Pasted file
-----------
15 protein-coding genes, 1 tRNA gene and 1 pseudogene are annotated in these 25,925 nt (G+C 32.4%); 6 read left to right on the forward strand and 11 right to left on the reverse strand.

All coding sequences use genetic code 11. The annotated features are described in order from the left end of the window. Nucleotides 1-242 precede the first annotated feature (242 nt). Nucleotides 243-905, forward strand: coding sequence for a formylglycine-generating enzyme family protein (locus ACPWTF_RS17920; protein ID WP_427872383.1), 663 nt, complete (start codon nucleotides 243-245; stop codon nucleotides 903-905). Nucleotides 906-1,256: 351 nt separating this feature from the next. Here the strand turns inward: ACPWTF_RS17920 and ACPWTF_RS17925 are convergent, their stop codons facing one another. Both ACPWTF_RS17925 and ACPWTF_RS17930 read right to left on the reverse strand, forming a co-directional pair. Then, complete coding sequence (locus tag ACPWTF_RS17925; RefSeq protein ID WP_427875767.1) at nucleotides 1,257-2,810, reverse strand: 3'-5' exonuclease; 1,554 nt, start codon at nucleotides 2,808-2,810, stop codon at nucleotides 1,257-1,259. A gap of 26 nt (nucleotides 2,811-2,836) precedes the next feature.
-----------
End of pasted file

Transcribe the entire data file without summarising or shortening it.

15 protein-coding genes, 1 tRNA gene and 1 pseudogene are annotated in these 25,925 nt (G+C 32.4%); 6 read left to right on the forward strand and 11 right to left on the reverse strand.

All coding sequences use genetic code 11. The annotated features are described in order from the left end of the window. Nucleotides 1-242 precede the first annotated feature (242 nt). Nucleotides 243-905, forward strand: coding sequence for a formylglycine-generating enzyme family protein (locus ACPWTF_RS17920; protein ID WP_427872383.1), 663 nt, complete (start codon nucleotides 243-245; stop codon nucleotides 903-905). Nucleotides 906-1,256: 351 nt separating this feature from the next. Here the strand turns inward: ACPWTF_RS17920 and ACPWTF_RS17925 are convergent, their stop codons facing one another. Both ACPWTF_RS17925 and ACPWTF_RS17930 read right to left on the reverse strand, forming a co-directional pair. Then, complete coding sequence (locus tag ACPWTF_RS17925; RefSeq protein ID WP_427875767.1) at nucleotides 1,257-2,810, reverse strand: 3'-5' exonuclease; 1,554 nt, start codon at nucleotides 2,808-2,810, stop codon at nucleotides 1,257-1,259. A gap of 26 nt (nucleotides 2,811-2,836) precedes the next feature.